After many years of strong double-digit growth, its passenger growth rate had slowed to single-digit rates in the years FY2011 to FY2014, prompting criticism that there were no longer sufficient opportunities.

Ryanair annual percentage growth in passenger numbers (%), FY2004 to FY2016

A significant contributor to Ryanair's passenger growth over the past two years has been an increase in load factor. In FY2016, its load factor gained 5ppts to 93%, after already gaining 5ppts the year before. Ryanair does not report seat numbers, but from the passenger numbers and load factor data it can be calculated that seat capacity grew by 11.6% in FY2016.

This 10ppt load factor increase over two years highlights the positive reception in the market for Ryanair's 'Always Getting Better' initiative, which has transformed its product and improved customer service. In FY2016 it achieved load factors in excess of 90% every month, apart from Jan-2016 (when it was 88%, an 5ppt improvement year-on-year).

Further significant load factor improvements will now be less likely. In the first month of FY2017, Ryanair's load factor gained 2ppts to 93%, but the company expects the full-year load factor to be similar to last year's.

Ryanair passenger numbers ('000) and load factor (%), FY2004 to FY2016

Market share gains in key European markets

Ryanair's acceleration in its passenger growth rates over the past two years has led to some important market share gains. Comparing market share data for intra-Europe seats by country in its FY2016 presentation with its FY2014 presentation highlights this.

According to the data presented by Ryanair its market share in the UK, the largest market for intra-European seats, has increased from 13% two years ago to 18% and its rank has moved up from third to second. It has overtaken British Airways, but is still behind easyJet in the UK.

In Germany, where it is third, Ryanair's share has increased from 4% to 6% and it is targeting significant further gains in market share. In Spain it has remained at number one with 18%. In Italy it has also remained at number one, but its share has grown from 21% to 26%.

In France Ryanair is still ranked number three, behind Air France-KLM and easyJet, with a share of 6%. In Portugal its share has grown from 13% to 20%, but its ranking has slipped from first to second.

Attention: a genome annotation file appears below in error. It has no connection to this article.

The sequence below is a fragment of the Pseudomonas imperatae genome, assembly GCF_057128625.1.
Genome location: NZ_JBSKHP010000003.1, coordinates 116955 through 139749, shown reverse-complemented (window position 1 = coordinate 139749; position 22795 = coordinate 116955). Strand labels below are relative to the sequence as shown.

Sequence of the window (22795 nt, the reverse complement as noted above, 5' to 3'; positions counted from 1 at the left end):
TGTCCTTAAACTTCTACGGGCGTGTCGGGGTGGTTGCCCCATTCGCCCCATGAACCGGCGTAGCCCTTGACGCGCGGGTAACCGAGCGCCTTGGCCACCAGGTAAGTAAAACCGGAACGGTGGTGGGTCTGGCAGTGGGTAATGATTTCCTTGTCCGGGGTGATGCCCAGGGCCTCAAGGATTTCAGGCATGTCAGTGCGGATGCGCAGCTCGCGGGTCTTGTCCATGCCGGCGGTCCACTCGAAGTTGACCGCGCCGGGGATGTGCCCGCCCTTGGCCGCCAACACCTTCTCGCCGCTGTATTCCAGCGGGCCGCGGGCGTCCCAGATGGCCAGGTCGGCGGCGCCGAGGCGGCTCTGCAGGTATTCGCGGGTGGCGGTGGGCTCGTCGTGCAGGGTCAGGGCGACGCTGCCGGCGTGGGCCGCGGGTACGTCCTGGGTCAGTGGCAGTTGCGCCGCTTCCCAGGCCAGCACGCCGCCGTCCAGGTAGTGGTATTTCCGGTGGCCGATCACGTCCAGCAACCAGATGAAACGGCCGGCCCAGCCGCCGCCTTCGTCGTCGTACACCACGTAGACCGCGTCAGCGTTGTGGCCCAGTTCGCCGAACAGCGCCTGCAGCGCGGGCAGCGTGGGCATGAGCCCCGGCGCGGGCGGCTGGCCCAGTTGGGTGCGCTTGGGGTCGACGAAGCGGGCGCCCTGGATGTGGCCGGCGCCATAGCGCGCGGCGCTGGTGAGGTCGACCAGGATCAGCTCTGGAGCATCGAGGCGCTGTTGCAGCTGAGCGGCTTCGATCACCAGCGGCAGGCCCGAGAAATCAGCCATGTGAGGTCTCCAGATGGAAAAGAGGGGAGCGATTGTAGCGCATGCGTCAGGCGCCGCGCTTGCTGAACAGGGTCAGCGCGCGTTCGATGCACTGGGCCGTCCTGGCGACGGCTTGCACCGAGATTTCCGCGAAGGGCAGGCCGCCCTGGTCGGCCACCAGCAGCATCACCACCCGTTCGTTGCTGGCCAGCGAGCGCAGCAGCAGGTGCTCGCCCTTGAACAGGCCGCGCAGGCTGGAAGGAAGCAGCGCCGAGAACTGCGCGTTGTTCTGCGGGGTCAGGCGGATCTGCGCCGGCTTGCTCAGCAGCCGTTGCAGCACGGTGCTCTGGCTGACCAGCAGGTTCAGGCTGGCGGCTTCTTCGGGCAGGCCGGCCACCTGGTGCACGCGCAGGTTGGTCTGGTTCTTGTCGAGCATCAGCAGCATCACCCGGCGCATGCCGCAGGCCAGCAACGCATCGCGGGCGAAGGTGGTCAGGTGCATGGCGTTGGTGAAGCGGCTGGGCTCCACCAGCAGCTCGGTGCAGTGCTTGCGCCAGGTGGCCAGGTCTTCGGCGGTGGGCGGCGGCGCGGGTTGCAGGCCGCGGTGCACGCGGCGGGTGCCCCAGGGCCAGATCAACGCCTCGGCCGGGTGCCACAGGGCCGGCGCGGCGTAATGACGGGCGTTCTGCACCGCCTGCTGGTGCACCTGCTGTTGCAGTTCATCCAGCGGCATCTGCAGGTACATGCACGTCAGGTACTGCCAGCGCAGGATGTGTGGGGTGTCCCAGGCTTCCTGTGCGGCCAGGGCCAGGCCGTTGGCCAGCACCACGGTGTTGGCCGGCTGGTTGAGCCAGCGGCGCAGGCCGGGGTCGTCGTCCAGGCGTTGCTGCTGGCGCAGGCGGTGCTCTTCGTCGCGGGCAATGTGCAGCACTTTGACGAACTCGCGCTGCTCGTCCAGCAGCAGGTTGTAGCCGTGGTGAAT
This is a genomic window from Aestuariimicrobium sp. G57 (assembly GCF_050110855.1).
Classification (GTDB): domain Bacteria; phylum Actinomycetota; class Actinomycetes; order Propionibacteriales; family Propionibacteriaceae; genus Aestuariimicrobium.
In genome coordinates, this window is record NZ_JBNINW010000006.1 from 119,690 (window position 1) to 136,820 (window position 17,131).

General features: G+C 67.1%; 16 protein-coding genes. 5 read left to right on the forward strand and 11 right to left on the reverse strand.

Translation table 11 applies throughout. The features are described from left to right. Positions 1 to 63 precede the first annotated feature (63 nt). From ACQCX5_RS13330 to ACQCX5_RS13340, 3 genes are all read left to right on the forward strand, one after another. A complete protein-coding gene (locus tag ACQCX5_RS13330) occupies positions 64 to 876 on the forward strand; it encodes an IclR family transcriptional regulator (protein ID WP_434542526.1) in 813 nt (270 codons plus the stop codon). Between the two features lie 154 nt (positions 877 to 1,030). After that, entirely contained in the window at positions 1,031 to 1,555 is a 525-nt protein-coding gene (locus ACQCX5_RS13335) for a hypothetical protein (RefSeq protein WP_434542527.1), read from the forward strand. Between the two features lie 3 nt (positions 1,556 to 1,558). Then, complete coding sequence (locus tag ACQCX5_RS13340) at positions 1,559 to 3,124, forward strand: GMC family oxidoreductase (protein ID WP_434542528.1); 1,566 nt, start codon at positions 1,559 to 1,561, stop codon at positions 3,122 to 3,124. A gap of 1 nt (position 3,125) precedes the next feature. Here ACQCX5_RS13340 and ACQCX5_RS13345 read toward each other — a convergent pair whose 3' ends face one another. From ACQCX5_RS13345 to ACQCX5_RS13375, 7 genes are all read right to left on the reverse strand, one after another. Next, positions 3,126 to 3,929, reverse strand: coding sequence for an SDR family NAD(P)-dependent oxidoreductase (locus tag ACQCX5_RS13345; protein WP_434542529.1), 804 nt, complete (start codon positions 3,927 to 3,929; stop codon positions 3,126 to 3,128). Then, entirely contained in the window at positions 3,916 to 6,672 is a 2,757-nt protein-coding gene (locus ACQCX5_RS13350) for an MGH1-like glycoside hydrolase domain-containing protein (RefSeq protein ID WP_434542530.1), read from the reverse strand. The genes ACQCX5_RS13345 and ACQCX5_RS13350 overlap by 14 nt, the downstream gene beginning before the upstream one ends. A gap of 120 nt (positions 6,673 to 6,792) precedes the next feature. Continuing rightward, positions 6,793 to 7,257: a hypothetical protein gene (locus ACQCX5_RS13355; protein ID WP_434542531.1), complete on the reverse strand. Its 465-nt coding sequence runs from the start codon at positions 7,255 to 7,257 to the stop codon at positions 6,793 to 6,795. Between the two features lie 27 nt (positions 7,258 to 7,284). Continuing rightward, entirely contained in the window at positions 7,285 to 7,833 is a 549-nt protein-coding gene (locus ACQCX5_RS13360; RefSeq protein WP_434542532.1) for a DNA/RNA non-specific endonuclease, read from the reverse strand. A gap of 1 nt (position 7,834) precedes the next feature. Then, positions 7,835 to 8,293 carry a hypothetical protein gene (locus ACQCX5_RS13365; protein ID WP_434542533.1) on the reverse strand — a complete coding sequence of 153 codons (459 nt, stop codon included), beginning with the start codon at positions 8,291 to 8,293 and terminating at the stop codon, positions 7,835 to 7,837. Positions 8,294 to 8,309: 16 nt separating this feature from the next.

Ryanair seat share and market rank in selected countries, FY2014 to FY2016

CEO Mr O'Leary: "…we do not target easyJet…"

The Ryanair CEO, Michael O'Leary, has said that he expects to overtake easyJet soon in the UK, where Ryanair is second on seats to/from European destinations: "As we open up the new base in Belfast, we're adding more aircraft this winter in Glasgow, Edinburgh, Manchester and Stansted continues to grow strongly, we should overtake them by the end of this year. […] I don't get too hung up on whether we overtake them or not. Its only a question of time, when we'll overtake them".

Data from CAPA and OAG on capacity from the UK to Europe for the week of 23-May-2013 show that easyJet has 19.3% of seats and Ryanair has 19.0% (BA has 15.8%).

According to Ryanair's FY2016 presentation slides, out of easyJet's 28 bases only three are not served by Ryanair. More than half of easyJet's bases (15) are also Ryanair bases this summer. These include four new bases for Ryanair (Milan Malpensa, Berlin Schoenefeld, Belfast and Hamburg). In summer 2016 40% of easyJet's city pairs compete with Ryanair, while 20% of Ryanair's city pairs compete with easyJet, according to Ryanair.

Nevertheless, Mr O'Leary told analysts on the FY2016 conference call that Ryanair did not target easyJet or any other airline. Ryanair's growth was based on its low costs, which enabled low fares and drove volume growth, he said. He added that a number of other easyJet base airports were now negotiating with Ryanair. Ryanair's significantly lower unit cost and fares are likely to present a growing challenge to easyJet.

Certainly, easyJet has suffered weak unit revenue for longer. This brought easyJet into loss for the Jan-Apr quarter, whereas Ryanair achieved a profit for every quarter of its financial year.


Ryanair's revenue up 16%

In FY2016 Ryanair's revenue grew by 15.6%, faster than the growth in seats, but slightly less than passenger growth. Scheduled revenue grew by 16.6%, but ancillary revenue growth was slower, at 12.5%.

Ancillaries' share of the total fell from 25% in FY2015 to 24% in FY2016, but this remains comfortably ahead of Ryanair's long term target of 20%.

Ryanair's average fare (scheduled revenue per passenger) fell by 1% to EUR46.7 and its average total revenue per passenger fell by 2% to EUR61.4. Nevertheless, because of the load factor gain, it can be calculated that total revenue per seat increased by 4% to EUR57.1.

Ryanair revenues, FY2015 and FY2016

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Costs were up 10%

Operating costs increased by 10% - less than the growth in passengers, seats and revenue. Fuel costs grew by only 4%, thanks to lower fuel prices (partly offset by Ryanair's hedging programme and by the stronger USD versus EUR), while non-fuel costs increased by 15% (faster than seat growth, but less than passenger growth).